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Know the Difference: Household Pets, Service Animals and ESAs

Residents bring three types of animals to apartment communities, and each has a different connotation for onsite teams.  The most common, naturally, are household pets. These are the easiest for onsite teams to screen, as the community typically has an easy-to-understand policy regarding the parameters for pets—even if it varies from community to community.  The distinction between the other two types of pets, service animals and support animals, is a bit fuzzier. Service animals must be trained to perform tasks that benefit an individual with a disability. These are covered under the Americans with Disabilities Act, and the ADA specifically limits a service animal to a dog or a miniature horse.  That's opposed to support animals, which offer emotional support, comfort, protection and companionship. This is when you’ll see residents with emotional support dogs, cats, small birds, rabbits, hamsters, gerbils, other rodents, fish, turtles, or other small, domesticated animals that are traditionally kept in the home for pleasure rather than for commercial purposes. Unlike with a service animal, the owner must prove a disability and related need.  A recent article in Student Housing Business further delineates between service animals and the various types of support animals. Knowing the differences is a solid first step for multifamily associates. Understanding the implications for community teams is quite another. Here are a few key distinguishing factors amongst pets, service animals and support animals with regard to how teams must handle each request:   A resident cannot be charged a standard pet fee for service or sup......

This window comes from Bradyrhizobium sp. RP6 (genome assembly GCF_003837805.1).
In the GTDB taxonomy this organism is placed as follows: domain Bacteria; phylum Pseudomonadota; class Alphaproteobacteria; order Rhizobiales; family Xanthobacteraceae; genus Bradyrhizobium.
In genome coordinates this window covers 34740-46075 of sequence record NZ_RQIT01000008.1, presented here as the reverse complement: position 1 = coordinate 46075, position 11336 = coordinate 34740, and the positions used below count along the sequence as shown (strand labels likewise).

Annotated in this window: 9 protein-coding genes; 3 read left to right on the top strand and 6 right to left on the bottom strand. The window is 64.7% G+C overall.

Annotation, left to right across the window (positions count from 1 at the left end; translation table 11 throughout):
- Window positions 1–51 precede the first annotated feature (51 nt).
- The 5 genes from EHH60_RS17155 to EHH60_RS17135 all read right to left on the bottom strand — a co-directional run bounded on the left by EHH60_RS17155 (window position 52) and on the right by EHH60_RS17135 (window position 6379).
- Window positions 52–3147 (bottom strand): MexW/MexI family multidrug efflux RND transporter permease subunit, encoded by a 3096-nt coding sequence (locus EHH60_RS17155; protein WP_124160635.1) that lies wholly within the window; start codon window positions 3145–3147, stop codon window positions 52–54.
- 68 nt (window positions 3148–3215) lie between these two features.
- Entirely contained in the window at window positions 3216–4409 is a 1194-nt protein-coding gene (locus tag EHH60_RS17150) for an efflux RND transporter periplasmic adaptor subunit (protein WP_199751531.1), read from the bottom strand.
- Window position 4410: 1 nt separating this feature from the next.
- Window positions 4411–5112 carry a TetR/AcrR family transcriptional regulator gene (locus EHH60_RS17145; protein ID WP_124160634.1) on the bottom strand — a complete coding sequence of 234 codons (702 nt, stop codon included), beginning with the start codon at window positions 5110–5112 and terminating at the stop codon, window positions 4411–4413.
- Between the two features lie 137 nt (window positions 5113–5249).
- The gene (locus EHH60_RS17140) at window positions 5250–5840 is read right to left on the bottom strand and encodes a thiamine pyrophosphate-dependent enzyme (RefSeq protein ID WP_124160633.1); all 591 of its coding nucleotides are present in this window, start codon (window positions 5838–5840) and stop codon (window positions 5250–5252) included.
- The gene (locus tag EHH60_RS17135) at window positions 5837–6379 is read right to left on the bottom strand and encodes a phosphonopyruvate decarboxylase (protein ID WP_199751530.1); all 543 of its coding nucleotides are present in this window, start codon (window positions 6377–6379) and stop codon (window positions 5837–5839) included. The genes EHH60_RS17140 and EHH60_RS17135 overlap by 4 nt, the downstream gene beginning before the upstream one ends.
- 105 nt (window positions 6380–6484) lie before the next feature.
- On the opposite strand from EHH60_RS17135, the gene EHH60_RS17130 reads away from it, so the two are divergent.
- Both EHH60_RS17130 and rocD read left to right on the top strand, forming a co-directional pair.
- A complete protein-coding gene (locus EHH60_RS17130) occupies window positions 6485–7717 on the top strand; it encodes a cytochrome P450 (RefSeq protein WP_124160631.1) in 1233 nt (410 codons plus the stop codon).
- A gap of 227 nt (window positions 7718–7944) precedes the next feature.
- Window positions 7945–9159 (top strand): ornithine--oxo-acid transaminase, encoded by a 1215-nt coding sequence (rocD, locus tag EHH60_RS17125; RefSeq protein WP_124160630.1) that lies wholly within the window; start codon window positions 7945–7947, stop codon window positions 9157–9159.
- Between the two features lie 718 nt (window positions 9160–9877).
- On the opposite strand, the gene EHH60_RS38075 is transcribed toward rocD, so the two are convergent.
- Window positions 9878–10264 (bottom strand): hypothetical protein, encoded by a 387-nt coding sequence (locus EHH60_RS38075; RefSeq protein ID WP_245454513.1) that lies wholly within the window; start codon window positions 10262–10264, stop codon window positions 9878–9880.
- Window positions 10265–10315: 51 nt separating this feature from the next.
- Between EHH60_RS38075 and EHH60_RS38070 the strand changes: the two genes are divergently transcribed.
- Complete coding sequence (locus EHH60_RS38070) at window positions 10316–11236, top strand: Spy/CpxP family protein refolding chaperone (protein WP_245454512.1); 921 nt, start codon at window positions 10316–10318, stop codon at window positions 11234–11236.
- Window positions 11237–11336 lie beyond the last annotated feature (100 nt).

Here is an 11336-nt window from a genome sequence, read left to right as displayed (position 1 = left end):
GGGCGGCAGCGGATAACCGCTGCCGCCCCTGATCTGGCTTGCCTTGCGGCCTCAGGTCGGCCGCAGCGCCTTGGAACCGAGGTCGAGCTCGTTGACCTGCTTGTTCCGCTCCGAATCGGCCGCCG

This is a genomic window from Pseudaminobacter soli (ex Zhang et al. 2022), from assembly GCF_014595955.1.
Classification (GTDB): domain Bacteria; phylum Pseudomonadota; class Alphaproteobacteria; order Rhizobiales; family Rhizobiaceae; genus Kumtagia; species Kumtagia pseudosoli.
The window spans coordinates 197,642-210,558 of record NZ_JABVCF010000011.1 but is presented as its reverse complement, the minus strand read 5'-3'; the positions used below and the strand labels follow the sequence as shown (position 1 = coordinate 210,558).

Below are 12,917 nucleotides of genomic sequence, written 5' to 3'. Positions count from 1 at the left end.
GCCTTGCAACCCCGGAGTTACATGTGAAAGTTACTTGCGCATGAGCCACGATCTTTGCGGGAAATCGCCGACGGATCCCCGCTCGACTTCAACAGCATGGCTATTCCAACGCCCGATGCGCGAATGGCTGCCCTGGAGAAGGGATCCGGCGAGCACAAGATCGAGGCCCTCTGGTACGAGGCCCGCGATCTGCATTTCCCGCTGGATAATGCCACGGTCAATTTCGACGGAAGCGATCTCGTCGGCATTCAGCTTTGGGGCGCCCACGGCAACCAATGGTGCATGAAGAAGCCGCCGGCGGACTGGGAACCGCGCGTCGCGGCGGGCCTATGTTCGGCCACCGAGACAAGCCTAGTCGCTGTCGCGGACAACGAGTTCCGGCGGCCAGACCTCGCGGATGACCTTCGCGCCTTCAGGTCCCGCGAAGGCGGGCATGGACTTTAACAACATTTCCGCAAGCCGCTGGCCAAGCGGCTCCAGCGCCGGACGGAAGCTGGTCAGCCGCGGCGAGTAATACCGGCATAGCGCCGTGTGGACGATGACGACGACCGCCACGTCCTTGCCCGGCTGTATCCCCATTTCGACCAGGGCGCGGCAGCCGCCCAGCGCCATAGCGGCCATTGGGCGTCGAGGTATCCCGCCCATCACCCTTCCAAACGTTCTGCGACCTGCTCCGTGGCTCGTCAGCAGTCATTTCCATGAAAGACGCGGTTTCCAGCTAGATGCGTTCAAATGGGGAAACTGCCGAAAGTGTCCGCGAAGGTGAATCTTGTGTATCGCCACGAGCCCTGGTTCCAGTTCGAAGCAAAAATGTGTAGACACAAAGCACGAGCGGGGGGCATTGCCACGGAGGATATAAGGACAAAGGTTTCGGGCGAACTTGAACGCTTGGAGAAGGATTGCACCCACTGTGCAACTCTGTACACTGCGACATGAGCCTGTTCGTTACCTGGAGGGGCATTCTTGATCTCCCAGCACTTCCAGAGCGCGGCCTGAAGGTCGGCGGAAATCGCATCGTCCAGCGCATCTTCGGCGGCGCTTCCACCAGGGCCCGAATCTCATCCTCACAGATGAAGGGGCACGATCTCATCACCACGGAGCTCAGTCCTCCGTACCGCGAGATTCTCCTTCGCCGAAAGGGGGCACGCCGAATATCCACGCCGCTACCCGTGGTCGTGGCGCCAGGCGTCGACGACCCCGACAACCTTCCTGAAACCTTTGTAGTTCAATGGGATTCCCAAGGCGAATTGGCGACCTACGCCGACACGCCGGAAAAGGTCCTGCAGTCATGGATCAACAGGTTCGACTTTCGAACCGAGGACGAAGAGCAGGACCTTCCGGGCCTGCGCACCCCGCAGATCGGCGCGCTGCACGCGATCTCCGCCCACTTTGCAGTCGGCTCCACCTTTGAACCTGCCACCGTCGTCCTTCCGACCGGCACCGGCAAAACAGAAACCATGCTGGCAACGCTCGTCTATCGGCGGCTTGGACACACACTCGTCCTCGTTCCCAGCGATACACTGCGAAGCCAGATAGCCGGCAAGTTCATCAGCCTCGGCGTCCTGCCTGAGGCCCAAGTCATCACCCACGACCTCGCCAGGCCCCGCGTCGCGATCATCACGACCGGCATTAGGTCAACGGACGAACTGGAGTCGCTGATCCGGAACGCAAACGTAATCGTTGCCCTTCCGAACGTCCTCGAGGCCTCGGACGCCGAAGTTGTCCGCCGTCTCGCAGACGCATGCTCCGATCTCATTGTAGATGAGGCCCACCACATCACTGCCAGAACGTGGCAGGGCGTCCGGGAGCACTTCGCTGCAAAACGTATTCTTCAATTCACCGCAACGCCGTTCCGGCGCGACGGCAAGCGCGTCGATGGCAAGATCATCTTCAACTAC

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Three Ways to Eliminate the Pet Loophole

Three Ways to Eliminate the Pet Loophole
Pets contribute to the aura of a rental community just as much as the rooftop deck, club-quality fitness center, resident lounge or any other amenity—perhaps more so, in the eyes of many. But managing the increasing number of furry family members is no small task for onsite teams.  Today, leasing teams are keeping track of pets that arrive when a new resident moves in, but it’s more challenging to track pets that were acquired during a resident’s stay. Convincing residents to properly register their pets with the community is another challenge.  Tech tools can help with that, and also can provide onsite teams with a snapshot of previous pet and pet owner behavior when they apply at a rental community. Here are some of the ways to close the pet loophole and create the most pet-responsible and pet-friendly experience for residents: Proper pet audits Many apartment communities believe they have their pet population fully accounted for, but oftentimes, that’s like believing there are no bears in the forest just because you don’t immediately see them. Odds are, there are more than a few unregistered pets on your property, particularly because no comprehensive screening methods were available until recently. Taking inventory of all pets at the property can be a tricky task without being invasive, but an audit has immeasurable value.  Blowing a dog whistle and seeing which apartments have barkers isn’t a good strategy, but a few ways exist to help with a pet audit. These include revisiting a resident’s pet situation at ......